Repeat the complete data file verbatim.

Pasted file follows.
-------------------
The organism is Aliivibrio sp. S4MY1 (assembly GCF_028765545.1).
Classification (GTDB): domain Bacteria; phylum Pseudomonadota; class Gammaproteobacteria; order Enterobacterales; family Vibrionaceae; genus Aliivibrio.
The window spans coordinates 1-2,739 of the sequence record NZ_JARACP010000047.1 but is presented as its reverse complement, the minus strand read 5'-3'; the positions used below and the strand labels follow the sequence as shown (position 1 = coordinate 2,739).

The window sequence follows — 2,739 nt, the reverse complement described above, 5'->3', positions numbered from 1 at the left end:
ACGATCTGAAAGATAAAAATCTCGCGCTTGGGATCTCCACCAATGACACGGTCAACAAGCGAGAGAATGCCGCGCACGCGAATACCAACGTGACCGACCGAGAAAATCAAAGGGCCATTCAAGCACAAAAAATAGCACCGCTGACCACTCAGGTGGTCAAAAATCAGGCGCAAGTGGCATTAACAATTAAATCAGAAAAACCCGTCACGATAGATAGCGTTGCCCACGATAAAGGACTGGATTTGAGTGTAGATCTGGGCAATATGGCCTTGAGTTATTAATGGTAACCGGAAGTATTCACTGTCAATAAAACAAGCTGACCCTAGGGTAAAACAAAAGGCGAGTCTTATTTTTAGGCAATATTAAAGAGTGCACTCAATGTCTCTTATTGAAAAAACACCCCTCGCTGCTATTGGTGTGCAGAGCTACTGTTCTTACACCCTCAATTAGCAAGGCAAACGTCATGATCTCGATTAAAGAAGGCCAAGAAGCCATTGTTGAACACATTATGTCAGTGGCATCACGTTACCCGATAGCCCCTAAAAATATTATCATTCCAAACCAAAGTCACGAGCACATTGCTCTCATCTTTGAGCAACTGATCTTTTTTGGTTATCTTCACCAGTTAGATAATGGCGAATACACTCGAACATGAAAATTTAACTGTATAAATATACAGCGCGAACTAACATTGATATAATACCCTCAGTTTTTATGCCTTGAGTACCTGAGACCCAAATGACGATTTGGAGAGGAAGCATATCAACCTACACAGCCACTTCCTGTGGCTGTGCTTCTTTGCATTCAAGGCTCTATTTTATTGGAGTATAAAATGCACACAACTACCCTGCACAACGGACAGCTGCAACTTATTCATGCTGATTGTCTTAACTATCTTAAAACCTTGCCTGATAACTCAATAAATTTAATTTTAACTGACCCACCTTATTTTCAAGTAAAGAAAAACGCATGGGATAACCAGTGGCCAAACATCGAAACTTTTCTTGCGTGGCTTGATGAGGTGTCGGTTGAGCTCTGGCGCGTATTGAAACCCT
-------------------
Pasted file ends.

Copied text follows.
The organism is Aliivibrio sp. S4MY1 (assembly GCF_028765545.1).
Classification (GTDB): domain Bacteria; phylum Pseudomonadota; class Gammaproteobacteria; order Enterobacterales; family Vibrionaceae; genus Aliivibrio.
The window spans coordinates 1-2,739 of the sequence record NZ_JARACP010000047.1 but is presented as its reverse complement, the minus strand read 5'-3'; the positions used below and the strand labels follow the sequence as shown (position 1 = coordinate 2,739).

The window sequence follows — 2,739 nt, the reverse complement described above, 5'->3', positions numbered from 1 at the left end:
ACGATCTGAAAGATAAAAATCTCGCGCTTGGGATCTCCACCAATGACACGGTCAACAAGCGAGAGAATGCCGCGCACGCGAATACCAACGTGACCGACCGAGAAAATCAAAGGGCCATTCAAGCACAAAAAATAGCACCGCTGACCACTCAGGTGGTCAAAAATCAGGCGCAAGTGGCATTAACAATTAAATCAGAAAAACCCGTCACGATAGATAGCGTTGCCCACGATAAAGGACTGGATTTGAGTGTAGATCTGGGCAATATGGCCTTGAGTTATTAATGGTAACCGGAAGTATTCACTGTCAATAAAACAAGCTGACCCTAGGGTAAAACAAAAGGCGAGTCTTATTTTTAGGCAATATTAAAGAGTGCACTCAATGTCTCTTATTGAAAAAACACCCCTCGCTGCTATTGGTGTGCAGAGCTACTGTTCTTACACCCTCAATTAGCAAGGCAAACGTCATGATCTCGATTAAAGAAGGCCAAGAAGCCATTGTTGAACACATTATGTCAGTGGCATCACGTTACCCGATAGCCCCTAAAAATATTATCATTCCAAACCAAAGTCACGAGCACATTGCTCTCATCTTTGAGCAACTGATCTTTTTTGGTTATCTTCACCAGTTAGATAATGGCGAATACACTCGAACATGAAAATTTAACTGTATAAATATACAGCGCGAACTAACATTGATATAATACCCTCAGTTTTTATGCCTTGAGTACCTGAGACCCAAATGACGATTTGGAGAGGAAGCATATCAACCTACACAGCCACTTCCTGTGGCTGTGCTTCTTTGCATTCAAGGCTCTATTTTATTGGAGTATAAAATGCACACAACTACCCTGCACAACGGACAGCTGCAACTTATTCATGCTGATTGTCTTAACTATCTTAAAACCTTGCCTGATAACTCAATAAATTTAATTTTAACTGACCCACCTTATTTTCAAGTAAAGAAAAACGCATGGGATAACCAGTGGCCAAACATCGAAACTTTTCTTGCGTGGCTTGATGAGGTGTCGGTTGAGCTCTGGCGCGTATTGAAACCCT